Mercutio and Romeo

The nature of the schedule has meant it's been a relatively quiet week for me. I had an incredibly useful individual session with Tim [Carroll, Master of Play] earlier in the week and that made me realise that I’d approached the part in quite a closed way. For instance, I hadn’t wanted to pay any attention to the argument that Mercutio is homosexual because I thought that interpretation was unhelpful. Now I think that important things got thrown out with that dismissal. Mercutio may well be in some sort of love with Romeo. It seems that there is an awful lot of use in that – what I’ve find really impressive is the scale and intensity of his love. If people choose to read it as homosexual, that's fine. I don’t know whether it is or not; even the indecision is interesting because in the early modern period there wasn’t the same sexual demarcation that there is today. Mercutio can be very confused and maybe slightly worried by the scale of his infatuation. Read in that way, all these references to women's genitals at II.1 and so on … well, at certain points they feel like a knee-jerk reaction, as though he's reminding himself of where his sexual interest lies. He sort of switches back and forth – after talking about Romeo, these references often become prevalent in his speech. At the moment, I think it might be quite useful to play Mercutio as someone who is not entirely certain about his sexual orientation. Uncertainty is more interesting, especially with Mercutio. Most of the time he seems so certain and confidant, as though he's somebody who knows what's going on. He's got a very knowing wit but I think that changes in relation to Romeo. There's actually an enormous amount of internal dialogue going on. He's someone who is very confused inside, although that's not what he presents to the rest of the world.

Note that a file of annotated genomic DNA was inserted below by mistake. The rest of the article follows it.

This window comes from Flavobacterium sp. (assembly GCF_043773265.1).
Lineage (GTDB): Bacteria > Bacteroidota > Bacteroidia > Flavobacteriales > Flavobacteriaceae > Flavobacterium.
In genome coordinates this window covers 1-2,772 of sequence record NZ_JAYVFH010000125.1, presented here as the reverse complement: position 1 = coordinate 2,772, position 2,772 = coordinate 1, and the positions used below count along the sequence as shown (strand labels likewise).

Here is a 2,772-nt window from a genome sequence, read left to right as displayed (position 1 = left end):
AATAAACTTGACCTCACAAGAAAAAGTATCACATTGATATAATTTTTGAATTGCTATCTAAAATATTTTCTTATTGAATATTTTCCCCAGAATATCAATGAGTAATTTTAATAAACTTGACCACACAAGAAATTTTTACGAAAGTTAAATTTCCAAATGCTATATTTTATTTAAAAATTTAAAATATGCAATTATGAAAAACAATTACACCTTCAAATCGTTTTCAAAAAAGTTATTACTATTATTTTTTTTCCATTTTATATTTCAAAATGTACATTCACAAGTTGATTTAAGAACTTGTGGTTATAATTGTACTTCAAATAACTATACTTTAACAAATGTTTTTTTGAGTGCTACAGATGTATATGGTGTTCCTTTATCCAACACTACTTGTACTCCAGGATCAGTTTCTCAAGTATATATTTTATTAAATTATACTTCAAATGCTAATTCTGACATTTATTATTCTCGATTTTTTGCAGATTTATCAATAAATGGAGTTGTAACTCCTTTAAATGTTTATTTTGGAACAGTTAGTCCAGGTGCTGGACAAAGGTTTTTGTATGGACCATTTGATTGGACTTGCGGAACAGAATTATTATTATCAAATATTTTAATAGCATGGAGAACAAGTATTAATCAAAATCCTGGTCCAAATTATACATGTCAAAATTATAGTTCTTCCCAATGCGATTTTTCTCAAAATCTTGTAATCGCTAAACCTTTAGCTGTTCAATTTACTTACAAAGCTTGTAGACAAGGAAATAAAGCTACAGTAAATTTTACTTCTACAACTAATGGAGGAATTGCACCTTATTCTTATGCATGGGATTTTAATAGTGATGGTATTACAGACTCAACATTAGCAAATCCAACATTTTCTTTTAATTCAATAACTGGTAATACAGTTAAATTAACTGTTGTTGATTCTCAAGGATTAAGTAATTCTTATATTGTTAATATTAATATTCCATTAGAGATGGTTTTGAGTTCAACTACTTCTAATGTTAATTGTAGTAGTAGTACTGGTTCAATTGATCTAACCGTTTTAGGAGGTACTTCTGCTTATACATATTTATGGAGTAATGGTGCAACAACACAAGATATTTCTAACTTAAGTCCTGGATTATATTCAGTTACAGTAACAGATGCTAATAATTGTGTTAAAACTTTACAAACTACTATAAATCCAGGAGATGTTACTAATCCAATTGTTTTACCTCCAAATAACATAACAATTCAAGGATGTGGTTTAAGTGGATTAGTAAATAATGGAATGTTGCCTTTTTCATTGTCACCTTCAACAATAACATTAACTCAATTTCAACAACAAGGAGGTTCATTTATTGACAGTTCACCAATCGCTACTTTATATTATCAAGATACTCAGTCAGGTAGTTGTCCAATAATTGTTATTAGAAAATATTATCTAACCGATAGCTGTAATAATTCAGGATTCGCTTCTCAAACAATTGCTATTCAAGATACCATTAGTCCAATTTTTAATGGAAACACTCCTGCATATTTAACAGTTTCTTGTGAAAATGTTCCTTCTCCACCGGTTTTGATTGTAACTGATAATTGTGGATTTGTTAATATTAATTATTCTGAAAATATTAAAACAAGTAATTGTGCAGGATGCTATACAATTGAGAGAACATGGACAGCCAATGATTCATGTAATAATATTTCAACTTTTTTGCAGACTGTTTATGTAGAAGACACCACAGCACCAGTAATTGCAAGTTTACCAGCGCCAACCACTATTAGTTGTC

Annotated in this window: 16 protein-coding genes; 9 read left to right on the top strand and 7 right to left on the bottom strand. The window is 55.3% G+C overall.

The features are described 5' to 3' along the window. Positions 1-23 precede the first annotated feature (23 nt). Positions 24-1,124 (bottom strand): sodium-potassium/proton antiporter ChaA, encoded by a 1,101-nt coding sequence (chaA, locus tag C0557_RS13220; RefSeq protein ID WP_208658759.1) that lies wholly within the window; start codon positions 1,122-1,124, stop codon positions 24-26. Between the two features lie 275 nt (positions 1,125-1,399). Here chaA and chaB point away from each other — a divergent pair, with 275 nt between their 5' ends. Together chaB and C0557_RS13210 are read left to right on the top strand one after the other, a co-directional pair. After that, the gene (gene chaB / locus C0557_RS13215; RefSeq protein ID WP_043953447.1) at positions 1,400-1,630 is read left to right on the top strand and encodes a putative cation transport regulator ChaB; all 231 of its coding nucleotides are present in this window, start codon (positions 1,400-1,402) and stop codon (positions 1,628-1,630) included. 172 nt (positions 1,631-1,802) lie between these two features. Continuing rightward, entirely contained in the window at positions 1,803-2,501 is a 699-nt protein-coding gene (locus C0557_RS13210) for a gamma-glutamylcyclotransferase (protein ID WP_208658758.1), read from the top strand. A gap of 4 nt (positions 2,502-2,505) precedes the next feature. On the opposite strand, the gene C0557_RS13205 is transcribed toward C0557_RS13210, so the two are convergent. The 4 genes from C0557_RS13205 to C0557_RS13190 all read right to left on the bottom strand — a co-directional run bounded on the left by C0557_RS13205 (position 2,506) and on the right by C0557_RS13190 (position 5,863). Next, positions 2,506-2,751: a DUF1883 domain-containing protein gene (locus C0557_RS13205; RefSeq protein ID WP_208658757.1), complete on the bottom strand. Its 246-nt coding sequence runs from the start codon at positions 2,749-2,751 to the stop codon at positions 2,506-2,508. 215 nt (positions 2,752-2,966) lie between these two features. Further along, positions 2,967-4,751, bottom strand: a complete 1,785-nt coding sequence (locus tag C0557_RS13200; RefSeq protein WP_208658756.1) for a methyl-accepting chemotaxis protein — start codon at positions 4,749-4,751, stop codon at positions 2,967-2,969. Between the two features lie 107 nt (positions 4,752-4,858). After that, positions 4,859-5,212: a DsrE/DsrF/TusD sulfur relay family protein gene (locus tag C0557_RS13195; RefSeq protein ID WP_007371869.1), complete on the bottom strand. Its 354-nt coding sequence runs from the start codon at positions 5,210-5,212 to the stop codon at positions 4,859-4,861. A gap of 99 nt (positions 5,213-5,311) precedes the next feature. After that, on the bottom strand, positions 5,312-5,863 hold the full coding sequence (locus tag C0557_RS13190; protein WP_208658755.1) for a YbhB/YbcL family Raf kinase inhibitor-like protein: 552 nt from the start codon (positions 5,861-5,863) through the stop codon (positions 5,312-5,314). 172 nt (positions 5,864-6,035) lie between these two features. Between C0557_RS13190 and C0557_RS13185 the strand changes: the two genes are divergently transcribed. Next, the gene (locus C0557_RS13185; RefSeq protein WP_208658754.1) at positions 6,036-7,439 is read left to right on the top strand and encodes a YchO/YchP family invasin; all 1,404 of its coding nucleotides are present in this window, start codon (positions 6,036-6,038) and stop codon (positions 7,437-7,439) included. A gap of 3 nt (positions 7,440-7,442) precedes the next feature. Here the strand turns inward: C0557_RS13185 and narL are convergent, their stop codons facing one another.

Problems and resources

Tim [Carroll, Master of Play] said the other day that a character's problems are your resources. A very simple thing which I’ve found helpful is just to go away and look at the lines, noticing whether there are any contradictions for the character in those lines: what could I be objecting to at this point? You suddenly find so many different ways of saying lines which might have got stuck down as you learn them with a certain intonation … I just realised odd words could be very different. For example, in Mercutio's first line:

Nay, gentle Romeo, we must have you dance.

What does that ‘must’ mean? Why must we have Romeo dance? It's very easy to say that line as though it's an announcement ‘here I am and this is my first line and I’m impressing upon you that I can give commands or be amusing … ’ but really it's much more interesting if you think about why Mercutio might be saying that. Shakespeare quite often gets a scene moving by giving someone a line that protests against something ‘No, actually’ – the contradiction raises questions which make you go ‘Well, okay but why are you saying that?’ I can see that Mercutio might be trying to enliven Romeo if Romeo is being dull, but the manner in which he chooses to do this is fascinating.

Next stage

I’m not sure what the next stage will be. I suppose there's the temptation when you’re playing someone who is very quick-witted to exhibit that in their movements and to be jumpy and swift all the time. I think I’m going to try and be more relaxed about things. That would be good to bear in mind more generally. It's always funny when you first come into the rehearsal room and you’ve learnt your lines and you want to be impressive, or rather you want to demonstrate your capability. I was reading about Gareth Thomas actually, who got into trouble with the Welsh rugby team a few years ago because he was so keen to appear capable that he trained on his own. He got so caught up in it that he often turned up late for squad training sessions and eventually he got dropped because they thought he wasn’t committed whereas that couldn’t be further from the truth! There certainly comes a point when relaxing would be the most useful thing.